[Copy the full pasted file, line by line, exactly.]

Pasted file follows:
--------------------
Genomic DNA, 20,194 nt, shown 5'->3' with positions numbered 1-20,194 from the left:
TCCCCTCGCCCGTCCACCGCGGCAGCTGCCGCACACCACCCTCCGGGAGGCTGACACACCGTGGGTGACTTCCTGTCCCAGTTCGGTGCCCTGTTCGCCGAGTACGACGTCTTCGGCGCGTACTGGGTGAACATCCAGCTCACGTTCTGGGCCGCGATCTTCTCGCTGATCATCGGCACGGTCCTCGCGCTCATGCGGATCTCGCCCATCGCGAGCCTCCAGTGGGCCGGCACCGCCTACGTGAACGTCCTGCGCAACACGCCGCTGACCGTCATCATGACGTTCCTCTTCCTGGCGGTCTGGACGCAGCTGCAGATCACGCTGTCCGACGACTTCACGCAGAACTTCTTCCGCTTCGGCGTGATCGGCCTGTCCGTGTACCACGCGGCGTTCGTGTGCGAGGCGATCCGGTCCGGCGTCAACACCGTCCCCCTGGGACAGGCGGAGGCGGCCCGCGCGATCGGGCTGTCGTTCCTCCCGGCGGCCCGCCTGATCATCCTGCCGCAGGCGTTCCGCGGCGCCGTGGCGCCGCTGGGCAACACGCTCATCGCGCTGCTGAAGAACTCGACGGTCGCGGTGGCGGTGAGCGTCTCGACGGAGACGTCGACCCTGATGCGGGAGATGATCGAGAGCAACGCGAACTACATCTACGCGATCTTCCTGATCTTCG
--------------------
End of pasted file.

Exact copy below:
Genomic DNA, 20,194 nt, shown 5'->3' with positions numbered 1-20,194 from the left:
TCCCCTCGCCCGTCCACCGCGGCAGCTGCCGCACACCACCCTCCGGGAGGCTGACACACCGTGGGTGACTTCCTGTCCCAGTTCGGTGCCCTGTTCGCCGAGTACGACGTCTTCGGCGCGTACTGGGTGAACATCCAGCTCACGTTCTGGGCCGCGATCTTCTCGCTGATCATCGGCACGGTCCTCGCGCTCATGCGGATCTCGCCCATCGCGAGCCTCCAGTGGGCCGGCACCGCCTACGTGAACGTCCTGCGCAACACGCCGCTGACCGTCATCATGACGTTCCTCTTCCTGGCGGTCTGGACGCAGCTGCAGATCACGCTGTCCGACGACTTCACGCAGAACTTCTTCCGCTTCGGCGTGATCGGCCTGTCCGTGTACCACGCGGCGTTCGTGTGCGAGGCGATCCGGTCCGGCGTCAACACCGTCCCCCTGGGACAGGCGGAGGCGGCCCGCGCGATCGGGCTGTCGTTCCTCCCGGCGGCCCGCCTGATCATCCTGCCGCAGGCGTTCCGCGGCGCCGTGGCGCCGCTGGGCAACACGCTCATCGCGCTGCTGAAGAACTCGACGGTCGCGGTGGCGGTGAGCGTCTCGACGGAGACGTCGACCCTGATGCGGGAGATGATCGAGAGCAACGCGAACTACATCTACGCGATCTTCCTGATCTTCG